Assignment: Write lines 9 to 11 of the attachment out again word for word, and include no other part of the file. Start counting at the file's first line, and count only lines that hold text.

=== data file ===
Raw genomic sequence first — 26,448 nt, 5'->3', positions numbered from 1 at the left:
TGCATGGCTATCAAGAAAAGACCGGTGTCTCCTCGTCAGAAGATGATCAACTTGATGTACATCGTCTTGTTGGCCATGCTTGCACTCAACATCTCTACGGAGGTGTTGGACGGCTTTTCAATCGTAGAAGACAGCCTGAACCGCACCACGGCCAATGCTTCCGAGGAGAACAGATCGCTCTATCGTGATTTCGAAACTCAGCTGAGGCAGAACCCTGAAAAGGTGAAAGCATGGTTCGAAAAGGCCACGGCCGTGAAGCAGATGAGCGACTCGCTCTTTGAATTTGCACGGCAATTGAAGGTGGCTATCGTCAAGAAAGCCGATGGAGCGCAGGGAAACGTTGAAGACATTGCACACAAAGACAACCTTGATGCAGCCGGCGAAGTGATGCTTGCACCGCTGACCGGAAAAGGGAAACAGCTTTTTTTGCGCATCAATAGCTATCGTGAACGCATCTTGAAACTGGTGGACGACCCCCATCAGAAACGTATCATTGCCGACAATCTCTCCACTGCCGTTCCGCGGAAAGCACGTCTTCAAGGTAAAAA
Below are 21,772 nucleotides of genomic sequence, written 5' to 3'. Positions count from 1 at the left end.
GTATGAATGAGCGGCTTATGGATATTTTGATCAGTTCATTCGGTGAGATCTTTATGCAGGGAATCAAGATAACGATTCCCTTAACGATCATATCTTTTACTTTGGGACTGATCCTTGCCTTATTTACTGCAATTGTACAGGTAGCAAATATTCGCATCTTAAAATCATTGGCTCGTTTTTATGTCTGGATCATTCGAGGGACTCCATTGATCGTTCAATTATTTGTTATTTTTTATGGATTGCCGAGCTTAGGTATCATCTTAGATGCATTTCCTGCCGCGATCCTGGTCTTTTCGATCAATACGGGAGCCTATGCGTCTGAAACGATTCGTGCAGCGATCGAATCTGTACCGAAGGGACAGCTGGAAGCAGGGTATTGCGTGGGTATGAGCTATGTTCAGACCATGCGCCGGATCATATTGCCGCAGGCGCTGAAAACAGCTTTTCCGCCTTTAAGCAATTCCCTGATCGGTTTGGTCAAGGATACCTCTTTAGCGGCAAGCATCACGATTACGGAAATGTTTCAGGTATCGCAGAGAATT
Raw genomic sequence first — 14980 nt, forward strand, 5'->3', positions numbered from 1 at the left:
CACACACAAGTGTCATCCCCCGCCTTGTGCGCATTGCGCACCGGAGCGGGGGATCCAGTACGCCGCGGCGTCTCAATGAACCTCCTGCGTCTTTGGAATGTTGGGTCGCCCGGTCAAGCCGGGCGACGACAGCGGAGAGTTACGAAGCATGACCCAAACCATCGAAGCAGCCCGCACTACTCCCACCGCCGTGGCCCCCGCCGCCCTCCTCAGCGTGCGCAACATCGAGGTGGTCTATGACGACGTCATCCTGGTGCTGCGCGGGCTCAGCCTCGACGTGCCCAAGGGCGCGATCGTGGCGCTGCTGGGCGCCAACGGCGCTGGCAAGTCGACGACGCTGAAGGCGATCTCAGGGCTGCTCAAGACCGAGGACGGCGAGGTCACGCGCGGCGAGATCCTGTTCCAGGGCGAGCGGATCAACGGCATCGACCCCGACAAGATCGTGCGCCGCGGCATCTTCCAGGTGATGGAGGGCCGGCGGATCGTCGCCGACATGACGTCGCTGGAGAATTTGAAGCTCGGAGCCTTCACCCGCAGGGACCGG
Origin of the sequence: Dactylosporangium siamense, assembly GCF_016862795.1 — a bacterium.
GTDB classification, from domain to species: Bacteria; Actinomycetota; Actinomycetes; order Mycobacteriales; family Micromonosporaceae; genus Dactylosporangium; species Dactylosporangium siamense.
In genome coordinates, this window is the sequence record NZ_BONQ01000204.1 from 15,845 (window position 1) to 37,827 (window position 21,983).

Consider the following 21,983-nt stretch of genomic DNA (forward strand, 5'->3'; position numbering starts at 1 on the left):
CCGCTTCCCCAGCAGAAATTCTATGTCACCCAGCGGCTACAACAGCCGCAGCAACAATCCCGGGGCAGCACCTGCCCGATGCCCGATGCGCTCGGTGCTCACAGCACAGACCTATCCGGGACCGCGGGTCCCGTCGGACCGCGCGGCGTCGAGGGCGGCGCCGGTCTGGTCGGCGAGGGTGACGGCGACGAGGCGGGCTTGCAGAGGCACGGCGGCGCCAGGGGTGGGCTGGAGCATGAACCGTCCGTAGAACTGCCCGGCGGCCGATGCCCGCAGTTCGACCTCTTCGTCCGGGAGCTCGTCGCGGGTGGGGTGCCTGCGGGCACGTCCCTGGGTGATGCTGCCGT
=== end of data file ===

In genome coordinates, this window is the sequence record NZ_BONQ01000204.1 from 15,845 (window position 1) to 37,827 (window position 21,983).

Consider the following 21,983-nt stretch of genomic DNA (forward strand, 5'->3'; position numbering starts at 1 on the left):
CCGCTTCCCCAGCAGAAATTCTATGTCACCCAGCGGCTACAACAGCCGCAGCAACAATCCCGGGGCAGCACCTGCCCGATGCCCGATGCGCTCGGTGCTCACAGCACAGACCTATCCGGGACCGCGGGTCCCGTCGGACCGCGCGGCGTCGAGGGCGGCGCCGGTCTGGTCGGCGAGGGTGACGGCGACGAGGCGGGCTTGCAGAGGCACGGCGGCGCCAGGGGTGGGCTGGAGCATGAACCGTCCGTAGAACTGCCCGGCGGCCGATGCCCGCAGTTCGACCTCTTCGTCCGGGAGCTCGTCGCGGGTGGGGTGCCTGCGGGCACGTCCCTGGGTGATGCTGCCGT